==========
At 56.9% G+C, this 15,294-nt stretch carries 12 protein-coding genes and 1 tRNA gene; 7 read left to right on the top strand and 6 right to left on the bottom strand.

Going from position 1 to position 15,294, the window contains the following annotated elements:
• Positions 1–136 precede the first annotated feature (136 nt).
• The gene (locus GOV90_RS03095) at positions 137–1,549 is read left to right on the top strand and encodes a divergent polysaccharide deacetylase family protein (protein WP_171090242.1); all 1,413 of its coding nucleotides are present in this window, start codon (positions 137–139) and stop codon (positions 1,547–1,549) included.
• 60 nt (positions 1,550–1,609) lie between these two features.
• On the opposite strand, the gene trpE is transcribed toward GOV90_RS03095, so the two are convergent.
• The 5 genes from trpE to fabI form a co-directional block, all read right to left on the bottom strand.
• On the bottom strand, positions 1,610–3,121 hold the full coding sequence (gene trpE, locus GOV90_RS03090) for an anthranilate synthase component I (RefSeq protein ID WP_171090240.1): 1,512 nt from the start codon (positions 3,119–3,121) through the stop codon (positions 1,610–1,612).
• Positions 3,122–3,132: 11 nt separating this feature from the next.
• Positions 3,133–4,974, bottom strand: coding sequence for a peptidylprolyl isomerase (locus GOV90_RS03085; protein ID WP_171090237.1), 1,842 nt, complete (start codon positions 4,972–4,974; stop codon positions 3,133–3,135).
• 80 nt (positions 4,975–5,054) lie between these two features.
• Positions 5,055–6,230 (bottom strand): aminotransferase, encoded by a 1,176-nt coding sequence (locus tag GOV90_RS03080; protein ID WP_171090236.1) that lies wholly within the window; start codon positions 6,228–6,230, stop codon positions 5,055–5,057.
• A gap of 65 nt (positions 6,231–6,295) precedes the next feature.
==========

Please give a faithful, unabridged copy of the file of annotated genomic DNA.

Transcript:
At 56.9% G+C, this 15,294-nt stretch carries 12 protein-coding genes and 1 tRNA gene; 7 read left to right on the top strand and 6 right to left on the bottom strand.

Going from position 1 to position 15,294, the window contains the following annotated elements:
• Positions 1–136 precede the first annotated feature (136 nt).
• The gene (locus GOV90_RS03095) at positions 137–1,549 is read left to right on the top strand and encodes a divergent polysaccharide deacetylase family protein (protein WP_171090242.1); all 1,413 of its coding nucleotides are present in this window, start codon (positions 137–139) and stop codon (positions 1,547–1,549) included.
• 60 nt (positions 1,550–1,609) lie between these two features.
• On the opposite strand, the gene trpE is transcribed toward GOV90_RS03095, so the two are convergent.
• The 5 genes from trpE to fabI form a co-directional block, all read right to left on the bottom strand.
• On the bottom strand, positions 1,610–3,121 hold the full coding sequence (gene trpE, locus GOV90_RS03090) for an anthranilate synthase component I (RefSeq protein ID WP_171090240.1): 1,512 nt from the start codon (positions 3,119–3,121) through the stop codon (positions 1,610–1,612).
• Positions 3,122–3,132: 11 nt separating this feature from the next.
• Positions 3,133–4,974, bottom strand: coding sequence for a peptidylprolyl isomerase (locus GOV90_RS03085; protein ID WP_171090237.1), 1,842 nt, complete (start codon positions 4,972–4,974; stop codon positions 3,133–3,135).
• 80 nt (positions 4,975–5,054) lie between these two features.
• Positions 5,055–6,230 (bottom strand): aminotransferase, encoded by a 1,176-nt coding sequence (locus tag GOV90_RS03080; protein ID WP_171090236.1) that lies wholly within the window; start codon positions 6,228–6,230, stop codon positions 5,055–5,057.
• A gap of 65 nt (positions 6,231–6,295) precedes the next feature.